Professional degree: DDS
Graduate degrees: MS; PhD
The College of Dentistry is an integral part of the University of Iowa and its health sciences campus. Its mission, which embraces the university's academic values as well as the ethical responsibilities implicit in educating future members of a profession, rests on a foundation representing every aspect of collegiate activity: education of students as general practitioners and specialists; research into all aspects of oral and dental disease and the delivery of health care; and service to the community, the state, and the profession.
Faculty members, DDS students, dental specialty residents, and staff provide oral health care to patients at clinics in the Dental Science Building and the Center for Disabilities and Development. Faculty, staff, and students participate in interdisciplinary research and training activities involving the university's five health science colleges as well as other university colleges and departments.
Dentistry at the University of Iowa began in 1882 as a single department. In 1900 the university underwent general reorganization and the Dental Department became the College of Dentistry. Today the college is Iowa's only provider of predoctoral dental education and ranks as a leader in dental education nationwide.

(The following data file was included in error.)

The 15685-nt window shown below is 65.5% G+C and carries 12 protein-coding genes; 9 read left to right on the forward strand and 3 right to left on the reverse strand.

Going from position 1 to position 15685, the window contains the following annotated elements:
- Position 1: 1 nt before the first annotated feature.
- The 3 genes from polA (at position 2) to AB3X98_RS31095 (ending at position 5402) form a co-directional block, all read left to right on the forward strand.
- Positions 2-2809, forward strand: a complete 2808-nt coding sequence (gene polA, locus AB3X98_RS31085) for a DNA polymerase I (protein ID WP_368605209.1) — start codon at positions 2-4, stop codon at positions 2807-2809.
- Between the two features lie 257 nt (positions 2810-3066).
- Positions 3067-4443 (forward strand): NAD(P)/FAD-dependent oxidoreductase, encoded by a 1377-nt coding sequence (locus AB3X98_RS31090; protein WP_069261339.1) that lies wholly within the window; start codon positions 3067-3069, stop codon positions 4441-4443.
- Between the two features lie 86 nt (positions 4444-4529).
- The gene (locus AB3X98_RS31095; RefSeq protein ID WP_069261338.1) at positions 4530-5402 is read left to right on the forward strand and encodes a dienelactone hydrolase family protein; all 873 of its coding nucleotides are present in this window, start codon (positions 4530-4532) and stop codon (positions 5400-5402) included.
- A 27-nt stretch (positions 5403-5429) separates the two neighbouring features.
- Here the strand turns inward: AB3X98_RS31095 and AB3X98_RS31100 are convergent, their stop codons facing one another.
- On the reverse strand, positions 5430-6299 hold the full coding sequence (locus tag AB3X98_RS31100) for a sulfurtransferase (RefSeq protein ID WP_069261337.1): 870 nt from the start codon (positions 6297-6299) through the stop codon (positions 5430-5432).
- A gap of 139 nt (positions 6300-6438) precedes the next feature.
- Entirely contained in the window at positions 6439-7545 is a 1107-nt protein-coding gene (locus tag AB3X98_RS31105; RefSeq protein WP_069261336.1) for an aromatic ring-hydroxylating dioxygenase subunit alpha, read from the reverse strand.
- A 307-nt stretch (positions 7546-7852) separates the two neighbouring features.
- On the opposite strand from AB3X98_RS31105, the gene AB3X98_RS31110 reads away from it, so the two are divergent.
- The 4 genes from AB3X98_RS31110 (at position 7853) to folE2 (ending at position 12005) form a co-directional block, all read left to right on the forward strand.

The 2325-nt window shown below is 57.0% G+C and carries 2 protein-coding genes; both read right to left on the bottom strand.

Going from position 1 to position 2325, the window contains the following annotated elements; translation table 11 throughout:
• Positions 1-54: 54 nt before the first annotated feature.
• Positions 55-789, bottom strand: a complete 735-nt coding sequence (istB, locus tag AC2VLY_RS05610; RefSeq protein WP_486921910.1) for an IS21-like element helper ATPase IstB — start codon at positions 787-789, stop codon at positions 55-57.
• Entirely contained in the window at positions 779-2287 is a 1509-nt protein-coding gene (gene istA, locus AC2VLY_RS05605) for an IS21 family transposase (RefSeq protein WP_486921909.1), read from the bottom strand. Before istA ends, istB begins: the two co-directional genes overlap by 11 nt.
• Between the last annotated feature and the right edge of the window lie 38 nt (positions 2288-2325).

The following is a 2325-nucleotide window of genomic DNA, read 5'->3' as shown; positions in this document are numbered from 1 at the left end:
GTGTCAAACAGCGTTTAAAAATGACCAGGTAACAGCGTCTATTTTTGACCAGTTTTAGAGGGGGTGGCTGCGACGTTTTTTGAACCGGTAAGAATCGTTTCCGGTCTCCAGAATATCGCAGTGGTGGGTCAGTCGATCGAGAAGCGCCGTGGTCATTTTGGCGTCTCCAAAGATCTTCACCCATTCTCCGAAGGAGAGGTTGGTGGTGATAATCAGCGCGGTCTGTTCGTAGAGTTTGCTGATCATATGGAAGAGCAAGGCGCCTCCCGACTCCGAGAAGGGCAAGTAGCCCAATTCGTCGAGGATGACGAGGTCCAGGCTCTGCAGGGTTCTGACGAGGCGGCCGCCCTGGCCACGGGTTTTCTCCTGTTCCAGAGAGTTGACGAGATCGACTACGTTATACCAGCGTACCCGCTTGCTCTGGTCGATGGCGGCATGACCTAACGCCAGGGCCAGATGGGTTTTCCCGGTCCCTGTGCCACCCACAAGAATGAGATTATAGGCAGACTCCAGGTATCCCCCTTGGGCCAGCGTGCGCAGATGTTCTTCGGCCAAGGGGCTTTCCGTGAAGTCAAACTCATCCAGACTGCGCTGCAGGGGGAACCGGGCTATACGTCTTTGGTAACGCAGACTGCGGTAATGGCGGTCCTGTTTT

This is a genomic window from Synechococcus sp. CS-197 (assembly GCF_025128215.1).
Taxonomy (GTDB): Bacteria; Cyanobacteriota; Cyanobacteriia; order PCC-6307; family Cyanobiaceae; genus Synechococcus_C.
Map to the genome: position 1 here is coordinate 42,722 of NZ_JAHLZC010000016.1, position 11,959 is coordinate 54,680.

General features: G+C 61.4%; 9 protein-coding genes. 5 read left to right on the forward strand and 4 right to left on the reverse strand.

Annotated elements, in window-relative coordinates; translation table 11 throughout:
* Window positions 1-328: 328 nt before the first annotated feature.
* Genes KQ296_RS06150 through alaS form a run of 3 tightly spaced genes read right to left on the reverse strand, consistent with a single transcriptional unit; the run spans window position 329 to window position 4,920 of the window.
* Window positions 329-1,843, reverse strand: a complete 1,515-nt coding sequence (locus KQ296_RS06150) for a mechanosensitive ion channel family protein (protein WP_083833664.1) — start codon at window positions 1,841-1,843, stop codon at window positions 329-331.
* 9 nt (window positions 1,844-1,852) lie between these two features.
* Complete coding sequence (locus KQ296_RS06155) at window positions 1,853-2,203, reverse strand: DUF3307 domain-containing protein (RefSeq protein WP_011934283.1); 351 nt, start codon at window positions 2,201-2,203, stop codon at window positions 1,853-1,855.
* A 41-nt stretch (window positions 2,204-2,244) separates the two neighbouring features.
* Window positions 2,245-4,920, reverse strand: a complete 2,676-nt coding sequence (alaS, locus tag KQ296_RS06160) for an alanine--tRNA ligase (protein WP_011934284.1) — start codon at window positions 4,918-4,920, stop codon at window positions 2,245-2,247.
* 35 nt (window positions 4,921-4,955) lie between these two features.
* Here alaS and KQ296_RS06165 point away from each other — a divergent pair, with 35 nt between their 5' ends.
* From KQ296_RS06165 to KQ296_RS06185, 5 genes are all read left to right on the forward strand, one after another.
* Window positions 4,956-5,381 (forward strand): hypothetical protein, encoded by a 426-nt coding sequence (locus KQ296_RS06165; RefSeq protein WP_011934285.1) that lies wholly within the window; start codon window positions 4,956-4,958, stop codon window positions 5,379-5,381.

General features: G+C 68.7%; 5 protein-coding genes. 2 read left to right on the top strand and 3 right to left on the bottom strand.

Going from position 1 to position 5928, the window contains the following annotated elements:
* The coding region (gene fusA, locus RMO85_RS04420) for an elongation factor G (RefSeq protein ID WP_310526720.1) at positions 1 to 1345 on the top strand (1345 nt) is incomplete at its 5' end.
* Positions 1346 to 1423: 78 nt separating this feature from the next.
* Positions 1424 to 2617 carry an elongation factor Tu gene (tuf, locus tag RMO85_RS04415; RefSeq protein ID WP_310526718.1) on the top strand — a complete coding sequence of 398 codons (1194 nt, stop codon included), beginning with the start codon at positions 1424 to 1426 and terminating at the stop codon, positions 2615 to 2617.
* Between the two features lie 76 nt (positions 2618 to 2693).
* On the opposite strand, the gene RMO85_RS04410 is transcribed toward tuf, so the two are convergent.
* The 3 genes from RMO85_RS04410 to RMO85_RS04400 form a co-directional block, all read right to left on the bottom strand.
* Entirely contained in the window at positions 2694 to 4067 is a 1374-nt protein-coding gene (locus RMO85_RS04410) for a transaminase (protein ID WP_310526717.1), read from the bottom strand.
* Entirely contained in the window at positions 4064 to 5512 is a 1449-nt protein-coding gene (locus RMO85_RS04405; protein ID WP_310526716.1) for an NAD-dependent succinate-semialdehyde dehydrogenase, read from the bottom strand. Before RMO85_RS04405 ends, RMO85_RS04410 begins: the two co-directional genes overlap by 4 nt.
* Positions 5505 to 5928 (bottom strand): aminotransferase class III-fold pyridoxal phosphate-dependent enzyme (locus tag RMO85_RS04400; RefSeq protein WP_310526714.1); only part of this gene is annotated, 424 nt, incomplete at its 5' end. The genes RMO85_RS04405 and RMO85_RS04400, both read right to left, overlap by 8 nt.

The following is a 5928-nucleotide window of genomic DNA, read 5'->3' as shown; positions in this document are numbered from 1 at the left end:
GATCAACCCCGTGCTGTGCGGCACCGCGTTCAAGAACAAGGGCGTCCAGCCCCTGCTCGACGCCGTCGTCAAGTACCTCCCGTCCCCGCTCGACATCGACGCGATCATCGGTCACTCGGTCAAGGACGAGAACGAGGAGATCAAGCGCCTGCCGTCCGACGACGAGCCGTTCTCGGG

The college and its educational programs are accredited by the Commission on Dental Accreditation of the American Dental Association, an independent tripartite commission authorized and recognized by the Office of Postsecondary Education.
Programs offered by the college cover the full spectrum of dentistry and closely integrated fields. They include the Doctor of Dental Surgery program (DDS), which prepares general dentists. The college has advanced education programs in nine dental disciplines, each of which may lead to certification in a specialized area of dentistry. In addition, advanced education programs in operative dentistry, geriatrics and special needs dentistry, and post-DDS residency programs in hospital-based dentistry are available. The college has an oral science program, which offers an MS or PhD with or without a specialty certificate. To emphasize commitment to learning, the College of Dentistry has a wide variety of continuing education programs for dental and allied professions.
Iowa's dental faculty are predominantly full time. In addition, more than 100 part-time adjunct faculty members assist with clinical teaching in the DDS and advanced residency programs. Approximately 88% of the college's faculty members hold DDS or DMD degrees and 12% represent other disciplines. The vast majority of faculty dentists have advanced education past the DDS, generally with master's degrees in specialty areas; about one-fifth hold a PhD.
The College of Dentistry is committed to the principle that diversity is essential to a strong educational environment—one that prepares new generations of dentists to provide high-quality care to patients from many backgrounds. The college's full-time faculty reflects that commitment.